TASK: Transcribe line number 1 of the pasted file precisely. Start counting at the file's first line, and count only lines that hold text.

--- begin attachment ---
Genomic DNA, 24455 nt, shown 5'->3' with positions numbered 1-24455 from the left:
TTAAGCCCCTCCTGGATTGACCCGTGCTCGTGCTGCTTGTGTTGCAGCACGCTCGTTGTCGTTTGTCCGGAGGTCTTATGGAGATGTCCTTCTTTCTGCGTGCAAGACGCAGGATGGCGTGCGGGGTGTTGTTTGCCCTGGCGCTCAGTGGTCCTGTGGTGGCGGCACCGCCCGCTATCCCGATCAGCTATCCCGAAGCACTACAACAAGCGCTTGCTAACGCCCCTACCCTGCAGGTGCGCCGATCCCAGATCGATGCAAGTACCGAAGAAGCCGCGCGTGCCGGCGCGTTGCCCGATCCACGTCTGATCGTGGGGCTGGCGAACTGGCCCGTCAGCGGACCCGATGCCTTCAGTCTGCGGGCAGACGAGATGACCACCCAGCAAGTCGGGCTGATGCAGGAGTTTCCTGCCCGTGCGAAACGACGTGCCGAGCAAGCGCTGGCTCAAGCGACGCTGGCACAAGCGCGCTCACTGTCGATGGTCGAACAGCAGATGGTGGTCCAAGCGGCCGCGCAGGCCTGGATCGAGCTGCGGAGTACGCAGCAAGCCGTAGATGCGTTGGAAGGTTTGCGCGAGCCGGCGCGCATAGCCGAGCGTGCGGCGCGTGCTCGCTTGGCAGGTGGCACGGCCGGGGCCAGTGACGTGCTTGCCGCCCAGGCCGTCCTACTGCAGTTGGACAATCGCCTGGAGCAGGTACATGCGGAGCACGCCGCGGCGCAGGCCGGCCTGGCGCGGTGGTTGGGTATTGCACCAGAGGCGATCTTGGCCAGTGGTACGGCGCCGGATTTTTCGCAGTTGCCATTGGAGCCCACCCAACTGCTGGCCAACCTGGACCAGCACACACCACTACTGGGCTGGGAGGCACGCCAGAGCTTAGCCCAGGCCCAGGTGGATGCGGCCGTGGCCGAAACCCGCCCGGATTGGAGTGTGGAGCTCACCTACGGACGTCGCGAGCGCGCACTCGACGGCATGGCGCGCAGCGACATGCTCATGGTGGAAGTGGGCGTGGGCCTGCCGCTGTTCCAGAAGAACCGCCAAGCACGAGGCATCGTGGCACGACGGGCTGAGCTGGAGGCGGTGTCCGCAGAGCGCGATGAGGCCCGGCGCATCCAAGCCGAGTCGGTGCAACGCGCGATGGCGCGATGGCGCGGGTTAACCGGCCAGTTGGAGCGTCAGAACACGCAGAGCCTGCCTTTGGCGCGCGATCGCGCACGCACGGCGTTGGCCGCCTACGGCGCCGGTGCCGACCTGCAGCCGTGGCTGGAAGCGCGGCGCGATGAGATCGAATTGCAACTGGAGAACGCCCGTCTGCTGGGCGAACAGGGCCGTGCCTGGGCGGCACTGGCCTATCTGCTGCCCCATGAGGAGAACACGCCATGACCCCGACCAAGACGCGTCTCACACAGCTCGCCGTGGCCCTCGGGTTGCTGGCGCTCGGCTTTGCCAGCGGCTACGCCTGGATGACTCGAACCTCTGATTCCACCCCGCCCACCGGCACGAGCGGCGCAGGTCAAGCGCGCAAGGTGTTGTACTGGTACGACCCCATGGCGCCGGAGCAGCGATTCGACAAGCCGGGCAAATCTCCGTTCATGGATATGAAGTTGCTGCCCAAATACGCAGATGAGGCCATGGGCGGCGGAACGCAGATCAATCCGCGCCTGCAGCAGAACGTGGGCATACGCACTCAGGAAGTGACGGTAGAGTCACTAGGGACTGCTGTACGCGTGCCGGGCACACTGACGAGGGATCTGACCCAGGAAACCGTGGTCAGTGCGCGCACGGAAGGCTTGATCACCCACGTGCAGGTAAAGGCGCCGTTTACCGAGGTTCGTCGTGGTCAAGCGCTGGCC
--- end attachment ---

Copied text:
Genomic DNA, 24455 nt, shown 5'->3' with positions numbered 1-24455 from the left: